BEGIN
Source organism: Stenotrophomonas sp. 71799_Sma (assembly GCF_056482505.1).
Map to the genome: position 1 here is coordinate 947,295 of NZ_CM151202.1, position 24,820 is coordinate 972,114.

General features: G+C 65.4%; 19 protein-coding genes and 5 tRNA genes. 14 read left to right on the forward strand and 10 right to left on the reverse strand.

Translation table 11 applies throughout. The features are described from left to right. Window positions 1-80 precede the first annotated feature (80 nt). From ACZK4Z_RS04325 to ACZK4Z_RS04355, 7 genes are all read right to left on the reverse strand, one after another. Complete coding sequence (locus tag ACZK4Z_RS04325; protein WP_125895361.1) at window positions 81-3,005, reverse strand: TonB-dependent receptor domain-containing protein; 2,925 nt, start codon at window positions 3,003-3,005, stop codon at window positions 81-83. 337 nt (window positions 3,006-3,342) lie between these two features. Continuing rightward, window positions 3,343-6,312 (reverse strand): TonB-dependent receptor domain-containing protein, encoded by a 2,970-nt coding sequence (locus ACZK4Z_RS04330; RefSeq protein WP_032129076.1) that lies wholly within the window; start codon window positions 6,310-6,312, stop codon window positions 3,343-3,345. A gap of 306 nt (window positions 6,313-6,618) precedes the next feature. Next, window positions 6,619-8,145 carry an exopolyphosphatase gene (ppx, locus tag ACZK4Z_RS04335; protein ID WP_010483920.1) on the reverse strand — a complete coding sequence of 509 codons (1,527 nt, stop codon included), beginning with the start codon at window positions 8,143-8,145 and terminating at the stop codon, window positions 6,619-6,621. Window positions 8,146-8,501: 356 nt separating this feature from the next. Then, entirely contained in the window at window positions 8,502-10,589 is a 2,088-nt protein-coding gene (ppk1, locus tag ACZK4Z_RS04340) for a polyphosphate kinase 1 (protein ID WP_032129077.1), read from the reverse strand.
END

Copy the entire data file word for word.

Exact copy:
Source organism: Stenotrophomonas sp. 71799_Sma (assembly GCF_056482505.1).
Map to the genome: position 1 here is coordinate 947,295 of NZ_CM151202.1, position 24,820 is coordinate 972,114.

General features: G+C 65.4%; 19 protein-coding genes and 5 tRNA genes. 14 read left to right on the forward strand and 10 right to left on the reverse strand.

Translation table 11 applies throughout. The features are described from left to right. Window positions 1-80 precede the first annotated feature (80 nt). From ACZK4Z_RS04325 to ACZK4Z_RS04355, 7 genes are all read right to left on the reverse strand, one after another. Complete coding sequence (locus tag ACZK4Z_RS04325; protein WP_125895361.1) at window positions 81-3,005, reverse strand: TonB-dependent receptor domain-containing protein; 2,925 nt, start codon at window positions 3,003-3,005, stop codon at window positions 81-83. 337 nt (window positions 3,006-3,342) lie between these two features. Continuing rightward, window positions 3,343-6,312 (reverse strand): TonB-dependent receptor domain-containing protein, encoded by a 2,970-nt coding sequence (locus ACZK4Z_RS04330; RefSeq protein WP_032129076.1) that lies wholly within the window; start codon window positions 6,310-6,312, stop codon window positions 3,343-3,345. A gap of 306 nt (window positions 6,313-6,618) precedes the next feature. Next, window positions 6,619-8,145 carry an exopolyphosphatase gene (ppx, locus tag ACZK4Z_RS04335; protein ID WP_010483920.1) on the reverse strand — a complete coding sequence of 509 codons (1,527 nt, stop codon included), beginning with the start codon at window positions 8,143-8,145 and terminating at the stop codon, window positions 6,619-6,621. Window positions 8,146-8,501: 356 nt separating this feature from the next. Then, entirely contained in the window at window positions 8,502-10,589 is a 2,088-nt protein-coding gene (ppk1, locus tag ACZK4Z_RS04340) for a polyphosphate kinase 1 (protein ID WP_032129077.1), read from the reverse strand.